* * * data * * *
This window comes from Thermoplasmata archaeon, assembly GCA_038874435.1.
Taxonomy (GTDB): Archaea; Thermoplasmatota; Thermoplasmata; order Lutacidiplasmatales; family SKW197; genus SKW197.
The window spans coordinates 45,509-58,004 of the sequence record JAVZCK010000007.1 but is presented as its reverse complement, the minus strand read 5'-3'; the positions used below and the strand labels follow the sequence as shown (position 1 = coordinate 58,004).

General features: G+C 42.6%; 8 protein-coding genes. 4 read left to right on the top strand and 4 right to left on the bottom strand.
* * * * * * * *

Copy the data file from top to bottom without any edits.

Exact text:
This window comes from Thermoplasmata archaeon, assembly GCA_038874435.1.
Taxonomy (GTDB): Archaea; Thermoplasmatota; Thermoplasmata; order Lutacidiplasmatales; family SKW197; genus SKW197.
The window spans coordinates 45,509-58,004 of the sequence record JAVZCK010000007.1 but is presented as its reverse complement, the minus strand read 5'-3'; the positions used below and the strand labels follow the sequence as shown (position 1 = coordinate 58,004).

General features: G+C 42.6%; 8 protein-coding genes. 4 read left to right on the top strand and 4 right to left on the bottom strand.